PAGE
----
Since moving into our new home, we’ve been trying to sort out our home audio situation. We listen to a lot of music1 around here. Though we were feeling cramped, one of the nice things about our condo’s small footprint was the fact that that the music could be heard throughout the house without having to “go to 11”. The iMac was hooked up directly to the stereo and one click in iTunes and we had music.
Though we love our new place, things are significantly more disconnected: the iMac is in the office, the stereo is in the family room, and we spend most of our time upstairs (where there is but an old shelf system with a broken CD player but a working tape deck). We’ve made due with the aux inputs and old iPod minis. But it’s not quite the same.
Our preference would be to ape our previous situation as much as possible2 and some kind of wireless situation seems to be the way to go. But wireless systems out there all seem either woefully inadequate or else require a svelte new lifestyle and lots of extra cash.
In that way, “oddly enough” an Apple hardware-based solution has seemed thus far to be the way to go. Airport Express appears to be pretty close to ideal in many ways, at least for resolving the situation upstairs. And while we’re looking into it, there is a certain appeal to the tv; that is to say it looks like it might be what we need for pushing music from the iMac, over the air, to the stereo in the family room. And while we’re at it, it can tap into some movies3, and access to Flickr and our photos. Sounds great.
There’s just one important (to us) question:
When I play a song via tv is it going to increment that song’s play count in iTunes (like an iPod syncing back to the mothership)? or is it going to give me the audio but that’s all (like iTunes sharing over WiFi)?
Thus far I haven’t found a straight answer to this4. And as I look further into this, and as the answer to my question starts to look more and more like a “no” then the chief advantage of the tv seems to have gone out the window.
Without that synchronization of the play counts, ratings, etc., then there is effectively nothing that the tv can give me (at “just $229” USD, MSRP) that I cannot get from a shared-over-WiFi iTunes library and the MacBook (and/or Pro) we already have in the house. And if we want to add video, a mini DisplayPort to HDMI adapter is just $6.405. And on further consideration, this may actually be a superior option: the tv offers no integration with Netflix (for example) which otherwise streams just fine via WiFi to the laptop. So in that case, it sounds like there are really no advantages6…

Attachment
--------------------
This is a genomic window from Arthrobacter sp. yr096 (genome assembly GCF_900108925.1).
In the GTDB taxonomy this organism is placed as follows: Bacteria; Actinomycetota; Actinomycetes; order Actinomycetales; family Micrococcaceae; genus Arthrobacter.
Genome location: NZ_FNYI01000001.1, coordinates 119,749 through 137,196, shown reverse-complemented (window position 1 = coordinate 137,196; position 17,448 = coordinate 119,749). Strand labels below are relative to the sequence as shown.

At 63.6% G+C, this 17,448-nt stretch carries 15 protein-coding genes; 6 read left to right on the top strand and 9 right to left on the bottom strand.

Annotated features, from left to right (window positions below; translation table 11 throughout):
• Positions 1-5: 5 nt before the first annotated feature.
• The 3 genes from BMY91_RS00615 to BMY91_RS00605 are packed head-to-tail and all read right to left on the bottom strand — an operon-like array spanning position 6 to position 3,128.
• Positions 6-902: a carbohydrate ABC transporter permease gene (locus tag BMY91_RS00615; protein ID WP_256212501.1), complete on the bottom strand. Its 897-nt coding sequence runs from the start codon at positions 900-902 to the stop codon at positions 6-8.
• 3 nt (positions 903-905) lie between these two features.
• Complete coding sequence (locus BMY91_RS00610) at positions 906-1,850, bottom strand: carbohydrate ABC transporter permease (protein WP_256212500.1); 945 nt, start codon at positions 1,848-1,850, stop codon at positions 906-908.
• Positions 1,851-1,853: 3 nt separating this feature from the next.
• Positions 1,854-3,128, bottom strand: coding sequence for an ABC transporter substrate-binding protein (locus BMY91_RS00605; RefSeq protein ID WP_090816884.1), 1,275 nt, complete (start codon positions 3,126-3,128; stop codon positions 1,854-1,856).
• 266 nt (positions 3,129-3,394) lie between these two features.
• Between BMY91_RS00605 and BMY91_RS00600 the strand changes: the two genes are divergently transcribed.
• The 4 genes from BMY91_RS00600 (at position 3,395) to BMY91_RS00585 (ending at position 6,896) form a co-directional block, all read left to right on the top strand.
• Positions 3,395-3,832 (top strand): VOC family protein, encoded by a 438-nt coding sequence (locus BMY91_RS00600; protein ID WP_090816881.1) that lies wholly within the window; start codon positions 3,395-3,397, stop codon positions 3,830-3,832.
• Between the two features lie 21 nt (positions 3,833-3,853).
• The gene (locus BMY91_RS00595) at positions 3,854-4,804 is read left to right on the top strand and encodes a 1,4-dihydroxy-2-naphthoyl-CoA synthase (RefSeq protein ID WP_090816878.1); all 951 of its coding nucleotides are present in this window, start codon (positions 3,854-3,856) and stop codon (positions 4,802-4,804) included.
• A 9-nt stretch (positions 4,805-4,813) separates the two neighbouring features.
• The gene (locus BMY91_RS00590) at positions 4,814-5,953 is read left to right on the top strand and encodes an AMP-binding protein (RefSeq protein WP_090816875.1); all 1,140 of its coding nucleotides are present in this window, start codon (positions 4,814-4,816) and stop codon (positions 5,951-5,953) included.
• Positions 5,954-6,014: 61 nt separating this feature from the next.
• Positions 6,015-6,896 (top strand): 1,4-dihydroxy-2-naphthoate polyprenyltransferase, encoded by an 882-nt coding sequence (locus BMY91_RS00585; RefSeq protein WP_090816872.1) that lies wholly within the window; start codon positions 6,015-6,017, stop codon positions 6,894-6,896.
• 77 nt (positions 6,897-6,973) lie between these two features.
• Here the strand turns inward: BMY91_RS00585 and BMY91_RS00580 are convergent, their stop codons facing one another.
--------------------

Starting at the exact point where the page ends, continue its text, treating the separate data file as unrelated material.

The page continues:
- I dare say we constantly have tunes going. [↩]
- I.e., and push all the music from iTunes, incrementing the play counts for each song, etc. [↩]
- Alas, for an extra charge that I’d rather not get into. [↩]
- Which I find super-hard to believe. But maybe that ought to tell me something. If it isn’t hyped in the marketing literature then it must not do it. [↩]
- Though I could go to $70 if I wanted to get fancy and push the audio over HDMI as well. [↩]
- Except maybe (just maybe) the small sleek footprint? [↩]
About Rob FrieselSoftware engineer by day, science fiction writer by night. Author of The PhantomJS Cookbook and a short story in Please Do Not Remove. View all posts by Rob Friesel →
3 Responses to the case against the tv
Glad I read this!
I was checking out the apple tv at Small Dog Electronics in South Burlington this afternoon.
While the pretty packaging/idea was appealing, the price seemed a bit much unless I want to cancel my Comcast cable.
Glad it came in handy! It is a lovely looking device and it has so much unrealized potential. That on top of some reports from a friend that the tv is pretty crashy… Well, sounds like it isn’t QUITE ready for prime time.
ALSO: The timing of your comment is funny too because I *just* ordered that HDMI adapter yesterday!
My AppleTV never crashes. I use it to listen to music on the other side of the house. It increments the play count. Sometimes I watch videos.